Saturday, November 21, 2009

Care Packages

I've seen lots of comments on Facebook from parents about the care packages they're sending to their college-aged children. It's that time in the term when students are getting very busy and longing for a taste of home and/or some sustenance to fuel them through late-night study sessions. In this midst of this flurry of care package posts, a friend of mine wrote, "I have discovered that you're never too old to appreciate a care package from your mom." For some reason, reading this sentence morphed the ideas "never too old" and "mom" into the conviction that I ought to send a care package to my mom. College students aren't the only ones who enjoy receiving tasty food and "thinking of you" cards in the mail, after all.

It might seem kind of silly to pay a significant sum to ship a normal batch of cookies across several states just because. It's not her birthday or a holiday or anything. Still, it seemed like a really good idea, and the satisfying feeling I got handing the box over to the shipping guy was worth every penny I paid. It's like I was in one of those Master Card commercials. "Batch of gingerbread cookies: $x. 2-day shipping to Tennessee: $x. Letting Mom know you care: Priceless." We all know that the care packages aren't about the food, after all. Showing that we care is worth so much more than the present we use to send that message.

The retail industry has already started marketing to Christmas shoppers, so I am well aware that we live in a materialistic society. Nevertheless, as a Christian I still think there is a benefit to giving people gifts, even for no particular reason. It's (relatively) easy to say, "I love you," but taking the initiative to give someone a gift, even a small batch of cookies, shows that we care enough to take that special action. I don't just want to tell Mom I love her—I want to show her. This is just one little way that I can do that. Although buying and making things for people can be nice, I don't necessarily need money to give someone I love a special treat. I can babysit their kids or do yard or house work for them. I can make gifts of quality items I have that I no longer use. I can take time to pay a special visit or to call someone I haven't talked to in a while. All of these things are like little care packages.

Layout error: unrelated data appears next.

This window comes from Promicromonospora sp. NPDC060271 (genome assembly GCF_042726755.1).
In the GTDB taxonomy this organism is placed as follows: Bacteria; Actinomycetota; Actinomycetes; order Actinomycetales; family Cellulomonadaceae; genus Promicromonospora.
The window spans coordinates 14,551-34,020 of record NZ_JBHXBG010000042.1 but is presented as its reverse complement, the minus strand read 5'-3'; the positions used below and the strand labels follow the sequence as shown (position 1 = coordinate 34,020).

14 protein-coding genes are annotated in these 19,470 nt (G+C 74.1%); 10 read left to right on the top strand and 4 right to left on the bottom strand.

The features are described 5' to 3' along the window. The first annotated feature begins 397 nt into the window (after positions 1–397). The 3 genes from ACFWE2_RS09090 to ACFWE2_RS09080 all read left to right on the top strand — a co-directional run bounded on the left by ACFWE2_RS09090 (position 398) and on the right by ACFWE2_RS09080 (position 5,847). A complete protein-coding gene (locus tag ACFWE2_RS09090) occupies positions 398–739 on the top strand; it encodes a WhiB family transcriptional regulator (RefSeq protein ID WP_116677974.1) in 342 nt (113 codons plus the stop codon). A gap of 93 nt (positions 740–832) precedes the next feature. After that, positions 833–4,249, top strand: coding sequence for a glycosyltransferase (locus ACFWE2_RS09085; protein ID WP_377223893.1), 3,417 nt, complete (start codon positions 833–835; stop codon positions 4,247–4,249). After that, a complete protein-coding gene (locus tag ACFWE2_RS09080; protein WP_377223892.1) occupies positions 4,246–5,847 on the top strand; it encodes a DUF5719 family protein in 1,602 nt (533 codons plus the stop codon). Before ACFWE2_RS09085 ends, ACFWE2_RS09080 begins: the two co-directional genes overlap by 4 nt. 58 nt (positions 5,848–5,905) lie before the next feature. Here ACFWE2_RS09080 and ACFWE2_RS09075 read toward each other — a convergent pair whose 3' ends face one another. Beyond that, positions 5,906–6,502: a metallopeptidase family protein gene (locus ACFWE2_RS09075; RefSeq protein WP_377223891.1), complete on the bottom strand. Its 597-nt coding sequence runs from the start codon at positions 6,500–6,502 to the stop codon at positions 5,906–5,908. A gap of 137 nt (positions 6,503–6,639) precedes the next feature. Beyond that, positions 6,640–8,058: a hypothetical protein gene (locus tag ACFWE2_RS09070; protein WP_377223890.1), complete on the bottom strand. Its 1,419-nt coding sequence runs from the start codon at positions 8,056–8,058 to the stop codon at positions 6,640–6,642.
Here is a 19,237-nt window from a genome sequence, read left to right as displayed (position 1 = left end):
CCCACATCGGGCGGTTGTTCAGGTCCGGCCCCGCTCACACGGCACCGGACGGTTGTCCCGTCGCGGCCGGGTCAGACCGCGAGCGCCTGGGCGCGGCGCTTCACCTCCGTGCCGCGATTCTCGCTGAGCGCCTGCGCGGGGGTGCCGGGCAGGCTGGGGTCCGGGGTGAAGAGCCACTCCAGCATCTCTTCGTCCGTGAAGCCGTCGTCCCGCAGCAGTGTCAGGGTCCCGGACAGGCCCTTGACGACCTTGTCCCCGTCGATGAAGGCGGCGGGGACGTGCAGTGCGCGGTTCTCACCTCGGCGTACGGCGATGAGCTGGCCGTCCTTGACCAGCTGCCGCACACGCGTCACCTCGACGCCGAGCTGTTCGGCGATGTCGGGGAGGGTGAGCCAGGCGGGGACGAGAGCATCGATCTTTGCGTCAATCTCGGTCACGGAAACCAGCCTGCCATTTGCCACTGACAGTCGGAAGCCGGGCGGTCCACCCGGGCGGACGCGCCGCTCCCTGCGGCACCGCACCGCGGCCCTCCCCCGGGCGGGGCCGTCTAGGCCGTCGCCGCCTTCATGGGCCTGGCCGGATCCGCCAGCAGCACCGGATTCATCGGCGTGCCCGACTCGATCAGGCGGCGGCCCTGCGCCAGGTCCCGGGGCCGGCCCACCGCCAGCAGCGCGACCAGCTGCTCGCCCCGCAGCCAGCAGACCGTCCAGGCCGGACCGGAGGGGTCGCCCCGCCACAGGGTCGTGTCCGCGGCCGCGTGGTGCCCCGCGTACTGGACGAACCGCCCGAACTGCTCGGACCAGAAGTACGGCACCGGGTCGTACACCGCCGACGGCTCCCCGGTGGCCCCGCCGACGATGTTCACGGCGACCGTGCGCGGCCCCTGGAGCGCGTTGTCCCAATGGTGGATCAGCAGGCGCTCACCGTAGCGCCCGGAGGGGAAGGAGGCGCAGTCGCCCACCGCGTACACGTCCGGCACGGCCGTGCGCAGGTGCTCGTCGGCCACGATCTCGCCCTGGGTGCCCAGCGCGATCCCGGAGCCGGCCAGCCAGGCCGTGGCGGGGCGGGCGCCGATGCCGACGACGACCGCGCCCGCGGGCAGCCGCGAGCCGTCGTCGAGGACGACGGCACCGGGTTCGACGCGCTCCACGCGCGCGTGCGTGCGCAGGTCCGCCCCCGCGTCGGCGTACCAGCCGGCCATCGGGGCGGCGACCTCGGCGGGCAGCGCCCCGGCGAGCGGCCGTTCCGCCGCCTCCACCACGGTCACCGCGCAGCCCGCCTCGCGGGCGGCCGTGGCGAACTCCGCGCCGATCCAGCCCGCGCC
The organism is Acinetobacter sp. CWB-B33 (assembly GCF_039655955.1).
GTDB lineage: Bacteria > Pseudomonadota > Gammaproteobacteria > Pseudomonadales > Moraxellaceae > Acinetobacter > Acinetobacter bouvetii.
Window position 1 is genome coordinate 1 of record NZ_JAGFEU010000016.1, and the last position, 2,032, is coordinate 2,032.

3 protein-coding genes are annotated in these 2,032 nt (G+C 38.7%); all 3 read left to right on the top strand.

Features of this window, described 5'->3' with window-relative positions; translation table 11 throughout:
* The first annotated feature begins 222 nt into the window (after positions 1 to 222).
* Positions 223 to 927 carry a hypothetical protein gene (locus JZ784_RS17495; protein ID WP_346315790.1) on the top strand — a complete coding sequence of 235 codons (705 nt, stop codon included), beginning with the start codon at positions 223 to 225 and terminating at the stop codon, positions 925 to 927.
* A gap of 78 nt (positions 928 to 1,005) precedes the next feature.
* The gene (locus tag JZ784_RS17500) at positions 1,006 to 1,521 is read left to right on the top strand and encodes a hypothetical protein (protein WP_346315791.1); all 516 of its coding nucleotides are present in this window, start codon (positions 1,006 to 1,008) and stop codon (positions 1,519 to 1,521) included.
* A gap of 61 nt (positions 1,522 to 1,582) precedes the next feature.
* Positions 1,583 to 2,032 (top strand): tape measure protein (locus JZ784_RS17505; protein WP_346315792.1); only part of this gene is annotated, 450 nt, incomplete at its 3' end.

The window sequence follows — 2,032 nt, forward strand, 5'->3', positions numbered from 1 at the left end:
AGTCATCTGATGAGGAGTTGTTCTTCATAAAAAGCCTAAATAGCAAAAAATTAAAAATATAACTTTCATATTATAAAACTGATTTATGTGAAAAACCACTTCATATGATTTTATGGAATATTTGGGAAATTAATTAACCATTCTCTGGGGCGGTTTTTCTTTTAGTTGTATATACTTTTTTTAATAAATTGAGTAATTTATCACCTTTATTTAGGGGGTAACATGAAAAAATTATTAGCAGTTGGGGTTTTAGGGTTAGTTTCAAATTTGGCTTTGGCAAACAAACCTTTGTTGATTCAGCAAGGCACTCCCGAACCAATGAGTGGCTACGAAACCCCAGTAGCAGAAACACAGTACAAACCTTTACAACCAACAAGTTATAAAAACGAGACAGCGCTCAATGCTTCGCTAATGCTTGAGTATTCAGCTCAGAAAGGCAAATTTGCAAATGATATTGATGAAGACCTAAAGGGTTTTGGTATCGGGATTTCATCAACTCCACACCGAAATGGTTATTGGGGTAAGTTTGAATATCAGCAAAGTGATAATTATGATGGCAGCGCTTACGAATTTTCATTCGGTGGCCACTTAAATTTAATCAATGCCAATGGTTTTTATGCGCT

I still have very strong memories of some of the unexpected presents I've received. I remember how I almost cried when my college friends surprised me with a fleece pullover when I was high on stress and low on cold weather clothes and cash. I remember the cute little stuffed animal that one of my roommates gave me for no particular reason. I'm still touched by the time my dad sent me flowers because he was out of town on a special day in my life. I appreciate all the recipes that my coworker has shared with me because she thought I'd be interested in them, and I'm still warm and fuzzy over the time I came home and my husband had done a bunch of my chores for me. I cherish mix CDs given to me by friends and special outings with loved ones.

Because I have these special memories, I can get positively giddy at the chance to provide my loved ones with comparable experiences. I love giving gifts. I enjoy seeking out items that will please my loved ones, and I relish the chance to see their eyes light up when I surprise them with a gift they like. It's wonderful to have a chance to remind others that I think they're special, that they're worth the effort I put into surprising them with gifts. It's true that I can't afford to give all of my loved ones really nice presents all the time. Still, there are so many ways I can make special efforts to show them I care. I hope that I stay motivated to look for special chances to show others that I care in everyday life. It's never a bad time to send a care package.

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